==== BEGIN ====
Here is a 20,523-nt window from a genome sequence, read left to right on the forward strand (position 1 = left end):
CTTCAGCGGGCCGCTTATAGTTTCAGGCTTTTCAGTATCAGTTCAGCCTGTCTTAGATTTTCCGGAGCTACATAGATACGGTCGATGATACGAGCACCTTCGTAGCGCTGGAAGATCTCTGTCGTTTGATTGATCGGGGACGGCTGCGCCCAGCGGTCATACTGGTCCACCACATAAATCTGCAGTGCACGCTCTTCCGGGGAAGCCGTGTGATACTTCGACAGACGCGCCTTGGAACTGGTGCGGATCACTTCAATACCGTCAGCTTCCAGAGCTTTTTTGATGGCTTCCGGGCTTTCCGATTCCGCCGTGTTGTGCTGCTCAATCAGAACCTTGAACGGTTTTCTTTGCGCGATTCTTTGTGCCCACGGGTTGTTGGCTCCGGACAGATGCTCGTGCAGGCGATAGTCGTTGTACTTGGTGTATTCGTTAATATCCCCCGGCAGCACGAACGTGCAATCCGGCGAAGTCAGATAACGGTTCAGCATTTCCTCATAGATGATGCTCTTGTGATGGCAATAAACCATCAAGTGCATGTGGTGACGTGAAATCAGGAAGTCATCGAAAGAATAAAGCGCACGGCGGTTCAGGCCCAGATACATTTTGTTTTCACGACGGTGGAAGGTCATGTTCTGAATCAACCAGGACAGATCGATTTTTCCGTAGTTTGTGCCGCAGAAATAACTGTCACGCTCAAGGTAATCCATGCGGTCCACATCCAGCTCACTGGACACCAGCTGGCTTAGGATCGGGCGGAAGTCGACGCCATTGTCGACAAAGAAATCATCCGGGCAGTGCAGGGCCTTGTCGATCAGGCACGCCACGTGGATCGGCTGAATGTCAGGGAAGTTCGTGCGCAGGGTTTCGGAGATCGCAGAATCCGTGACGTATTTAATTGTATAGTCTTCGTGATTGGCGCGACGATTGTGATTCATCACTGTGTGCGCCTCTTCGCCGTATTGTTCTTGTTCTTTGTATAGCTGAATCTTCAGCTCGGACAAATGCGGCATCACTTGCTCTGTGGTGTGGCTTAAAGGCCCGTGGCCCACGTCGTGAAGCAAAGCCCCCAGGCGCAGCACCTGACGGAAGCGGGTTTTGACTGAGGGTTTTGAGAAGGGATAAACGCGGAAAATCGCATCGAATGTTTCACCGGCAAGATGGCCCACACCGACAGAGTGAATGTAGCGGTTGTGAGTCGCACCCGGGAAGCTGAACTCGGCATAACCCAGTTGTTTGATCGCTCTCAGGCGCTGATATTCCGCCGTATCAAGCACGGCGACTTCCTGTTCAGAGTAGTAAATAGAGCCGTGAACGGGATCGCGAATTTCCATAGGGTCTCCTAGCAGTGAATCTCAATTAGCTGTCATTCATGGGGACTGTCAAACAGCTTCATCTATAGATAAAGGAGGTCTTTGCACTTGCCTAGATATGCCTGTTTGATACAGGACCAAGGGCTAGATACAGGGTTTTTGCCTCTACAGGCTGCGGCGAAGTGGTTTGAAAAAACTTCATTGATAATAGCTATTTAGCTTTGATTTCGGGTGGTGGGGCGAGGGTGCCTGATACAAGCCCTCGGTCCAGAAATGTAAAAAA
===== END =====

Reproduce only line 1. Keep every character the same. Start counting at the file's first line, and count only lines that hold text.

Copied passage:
Here is a 20,523-nt window from a genome sequence, read left to right on the forward strand (position 1 = left end):